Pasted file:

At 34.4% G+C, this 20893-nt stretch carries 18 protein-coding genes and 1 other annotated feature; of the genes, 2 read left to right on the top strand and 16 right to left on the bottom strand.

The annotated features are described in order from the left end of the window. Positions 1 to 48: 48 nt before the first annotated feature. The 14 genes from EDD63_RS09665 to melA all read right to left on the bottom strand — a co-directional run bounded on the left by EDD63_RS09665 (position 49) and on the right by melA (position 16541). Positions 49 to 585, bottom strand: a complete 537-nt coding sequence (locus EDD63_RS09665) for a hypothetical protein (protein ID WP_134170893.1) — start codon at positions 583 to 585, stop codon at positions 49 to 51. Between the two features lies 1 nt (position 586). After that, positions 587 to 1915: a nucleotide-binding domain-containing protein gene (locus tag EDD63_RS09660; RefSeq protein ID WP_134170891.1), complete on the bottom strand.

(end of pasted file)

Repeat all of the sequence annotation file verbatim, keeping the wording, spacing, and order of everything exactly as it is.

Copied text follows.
At 34.4% G+C, this 20893-nt stretch carries 18 protein-coding genes and 1 other annotated feature; of the genes, 2 read left to right on the top strand and 16 right to left on the bottom strand.

The annotated features are described in order from the left end of the window. Positions 1 to 48: 48 nt before the first annotated feature. The 14 genes from EDD63_RS09665 to melA all read right to left on the bottom strand — a co-directional run bounded on the left by EDD63_RS09665 (position 49) and on the right by melA (position 16541). Positions 49 to 585, bottom strand: a complete 537-nt coding sequence (locus EDD63_RS09665) for a hypothetical protein (protein ID WP_134170893.1) — start codon at positions 583 to 585, stop codon at positions 49 to 51. Between the two features lies 1 nt (position 586). After that, positions 587 to 1915: a nucleotide-binding domain-containing protein gene (locus tag EDD63_RS09660; RefSeq protein ID WP_134170891.1), complete on the bottom strand.